Students at Meyersdale Area High School are experiencing, first-hand, the trials and tribulations of raising fish, through a special project with the Fish and Boat Commission and the Salisbury-Elk Lick Hunting Club.
Students in Mrs. Doreen Jamison’s Natural Resource Management Class, received a delivery of 200 fingerling channel catfish October and will raise them until the spring when they will be transported to a local lake. Students in this class include Carissa Miller, Dawson Mauer, Robert Rigo and Kyler Murray.
“We started with approximately 200 catfish and we have lost a few, but they are doing well,” Jamison said.
According to Don Anderson, Meyersdale is the third Somerset County school to assist in this effort, along with Rockwood and Berlin. In year’s past, catfish raised by students have then be used to stock the Yough Dam. Anderson serves a multitude of roles in this region through his work as Nursery Manager at the Salisbury-Elk Lick Hunting club; PA Fish and Boat Commission District 4 Commissioner; and Deputy Waterways Conservation Officer.
Anderson said the Fish and Boat Commission have 150 groups, including schools, helping to raise fish for the waterways of the Commonwealth. Fish being raised include channel catfish, bass, striped bass and trout. The channel catfish being raised by MAHS were hatched out in June and were approximately an inch in length. Anderson expects them to be significantly bigger when he returns to collect them and eventually release. He expects this particular group of fish will be released in the Donegal Lake in Westmoreland County. Donegal Lake was recently rebuilt and needs to have its fishery restored.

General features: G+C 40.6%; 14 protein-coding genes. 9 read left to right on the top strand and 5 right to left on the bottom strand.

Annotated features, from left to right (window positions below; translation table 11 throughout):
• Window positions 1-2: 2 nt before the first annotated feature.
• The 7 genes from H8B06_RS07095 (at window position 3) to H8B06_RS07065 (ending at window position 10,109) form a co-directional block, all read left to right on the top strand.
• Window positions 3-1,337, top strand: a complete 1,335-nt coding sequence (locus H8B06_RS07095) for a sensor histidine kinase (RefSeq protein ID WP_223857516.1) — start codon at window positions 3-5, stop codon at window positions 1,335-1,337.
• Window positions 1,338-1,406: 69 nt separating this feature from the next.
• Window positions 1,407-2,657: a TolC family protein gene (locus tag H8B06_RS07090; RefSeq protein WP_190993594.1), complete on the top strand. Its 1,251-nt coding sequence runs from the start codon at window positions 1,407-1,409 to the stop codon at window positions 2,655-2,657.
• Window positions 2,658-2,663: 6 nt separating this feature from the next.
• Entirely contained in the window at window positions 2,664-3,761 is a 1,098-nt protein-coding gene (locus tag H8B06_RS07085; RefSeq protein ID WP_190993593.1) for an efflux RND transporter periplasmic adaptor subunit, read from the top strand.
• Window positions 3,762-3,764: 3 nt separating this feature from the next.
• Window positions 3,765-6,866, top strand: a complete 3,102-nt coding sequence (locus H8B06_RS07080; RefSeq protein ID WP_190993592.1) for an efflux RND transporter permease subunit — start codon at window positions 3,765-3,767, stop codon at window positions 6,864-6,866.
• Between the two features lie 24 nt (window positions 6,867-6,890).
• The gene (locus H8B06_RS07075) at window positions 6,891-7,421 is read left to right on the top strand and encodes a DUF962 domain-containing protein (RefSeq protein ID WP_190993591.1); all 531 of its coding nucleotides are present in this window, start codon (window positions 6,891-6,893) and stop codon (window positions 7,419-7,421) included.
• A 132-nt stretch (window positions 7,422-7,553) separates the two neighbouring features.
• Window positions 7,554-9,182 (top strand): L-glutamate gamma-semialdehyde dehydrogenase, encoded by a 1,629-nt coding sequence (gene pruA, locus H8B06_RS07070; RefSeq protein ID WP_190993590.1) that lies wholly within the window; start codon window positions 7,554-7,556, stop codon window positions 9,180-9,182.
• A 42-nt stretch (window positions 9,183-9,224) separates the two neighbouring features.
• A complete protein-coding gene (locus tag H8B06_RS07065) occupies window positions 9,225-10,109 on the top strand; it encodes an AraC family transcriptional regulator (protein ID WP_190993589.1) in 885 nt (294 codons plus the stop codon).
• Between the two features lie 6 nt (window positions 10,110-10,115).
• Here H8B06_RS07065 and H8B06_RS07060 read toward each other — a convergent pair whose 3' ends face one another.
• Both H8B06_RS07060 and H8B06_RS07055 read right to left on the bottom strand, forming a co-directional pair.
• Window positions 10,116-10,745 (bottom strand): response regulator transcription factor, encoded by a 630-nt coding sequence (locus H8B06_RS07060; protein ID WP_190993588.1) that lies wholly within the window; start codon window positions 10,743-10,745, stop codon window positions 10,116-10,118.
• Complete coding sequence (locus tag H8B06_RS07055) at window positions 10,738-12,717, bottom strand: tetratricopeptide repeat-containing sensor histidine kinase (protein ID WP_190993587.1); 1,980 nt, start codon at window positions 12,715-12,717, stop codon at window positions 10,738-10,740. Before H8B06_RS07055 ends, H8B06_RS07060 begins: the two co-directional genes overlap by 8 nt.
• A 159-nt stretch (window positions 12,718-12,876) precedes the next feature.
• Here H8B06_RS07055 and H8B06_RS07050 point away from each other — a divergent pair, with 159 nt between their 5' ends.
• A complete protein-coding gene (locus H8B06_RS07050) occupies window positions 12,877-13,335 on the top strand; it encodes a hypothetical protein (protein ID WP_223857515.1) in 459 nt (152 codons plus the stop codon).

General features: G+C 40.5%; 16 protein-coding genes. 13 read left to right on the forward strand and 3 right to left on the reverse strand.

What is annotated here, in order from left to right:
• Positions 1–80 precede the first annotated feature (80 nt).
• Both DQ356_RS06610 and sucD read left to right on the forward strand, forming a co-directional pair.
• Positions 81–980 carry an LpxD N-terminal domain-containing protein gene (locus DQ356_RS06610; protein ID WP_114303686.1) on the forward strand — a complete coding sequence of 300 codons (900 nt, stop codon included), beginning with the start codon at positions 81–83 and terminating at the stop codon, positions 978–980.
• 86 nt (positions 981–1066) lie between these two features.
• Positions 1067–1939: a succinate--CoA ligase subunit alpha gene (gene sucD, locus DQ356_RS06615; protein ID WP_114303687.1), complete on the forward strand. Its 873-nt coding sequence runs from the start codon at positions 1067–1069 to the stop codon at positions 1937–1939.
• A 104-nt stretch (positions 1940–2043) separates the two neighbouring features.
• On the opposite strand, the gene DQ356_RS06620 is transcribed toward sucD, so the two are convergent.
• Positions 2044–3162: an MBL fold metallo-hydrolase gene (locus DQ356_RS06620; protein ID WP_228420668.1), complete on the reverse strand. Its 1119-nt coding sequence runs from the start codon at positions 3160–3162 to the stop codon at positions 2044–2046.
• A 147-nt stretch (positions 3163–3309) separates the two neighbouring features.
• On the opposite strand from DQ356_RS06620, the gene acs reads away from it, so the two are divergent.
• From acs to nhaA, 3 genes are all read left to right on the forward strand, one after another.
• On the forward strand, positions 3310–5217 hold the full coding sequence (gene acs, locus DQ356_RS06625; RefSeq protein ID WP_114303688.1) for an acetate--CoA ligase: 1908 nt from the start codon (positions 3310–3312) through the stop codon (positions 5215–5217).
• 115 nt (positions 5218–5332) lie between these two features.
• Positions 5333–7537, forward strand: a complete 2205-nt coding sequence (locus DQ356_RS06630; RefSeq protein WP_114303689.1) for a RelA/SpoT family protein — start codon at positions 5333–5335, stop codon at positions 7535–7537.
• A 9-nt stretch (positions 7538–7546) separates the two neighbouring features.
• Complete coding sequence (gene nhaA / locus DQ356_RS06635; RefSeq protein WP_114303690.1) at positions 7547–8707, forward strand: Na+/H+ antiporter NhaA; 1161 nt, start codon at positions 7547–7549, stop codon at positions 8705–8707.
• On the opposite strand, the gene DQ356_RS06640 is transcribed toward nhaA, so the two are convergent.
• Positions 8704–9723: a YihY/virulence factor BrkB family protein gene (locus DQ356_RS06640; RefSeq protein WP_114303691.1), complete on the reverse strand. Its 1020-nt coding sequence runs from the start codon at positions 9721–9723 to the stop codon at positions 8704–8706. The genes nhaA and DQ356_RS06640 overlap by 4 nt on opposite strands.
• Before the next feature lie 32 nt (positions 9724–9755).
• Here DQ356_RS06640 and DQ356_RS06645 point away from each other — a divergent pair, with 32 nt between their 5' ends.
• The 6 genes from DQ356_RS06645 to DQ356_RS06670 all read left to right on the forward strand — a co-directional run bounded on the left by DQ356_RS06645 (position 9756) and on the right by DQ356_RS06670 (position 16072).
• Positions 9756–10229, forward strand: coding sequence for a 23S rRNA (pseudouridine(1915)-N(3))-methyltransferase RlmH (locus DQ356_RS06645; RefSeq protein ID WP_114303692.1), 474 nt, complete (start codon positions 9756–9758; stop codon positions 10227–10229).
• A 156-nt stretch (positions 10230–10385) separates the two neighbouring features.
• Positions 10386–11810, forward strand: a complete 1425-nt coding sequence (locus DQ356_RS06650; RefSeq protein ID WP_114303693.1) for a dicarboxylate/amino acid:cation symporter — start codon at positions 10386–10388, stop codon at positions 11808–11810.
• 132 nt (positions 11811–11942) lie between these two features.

Through the program, necessary equipment to raise the fish, including a large tank, automatic feeders and food were provided to the participating schools.
Students feed daily and test the water conditions several times throughout the week, including ph, nitrite, nitrate and ammonia levels. Regular maintenance also includes cleaning the tank thoroughly and ensuring equipment is working properly at all times.
“The goal of this project is to provide students with an introduction to aquaculture and raising fish. This includes educating them on business principles of what it requires in terms of resources and time to successfully raise fish successfully. They must face issues as they arise and troubleshoot to determine what works and what is not working when things go wrong,” Anderson explained.
“This project provides students with an introduction to the work that we do at the Fish and Boat Commission and hopefully gets them interested in fishing and conservation as they become adults,” he added.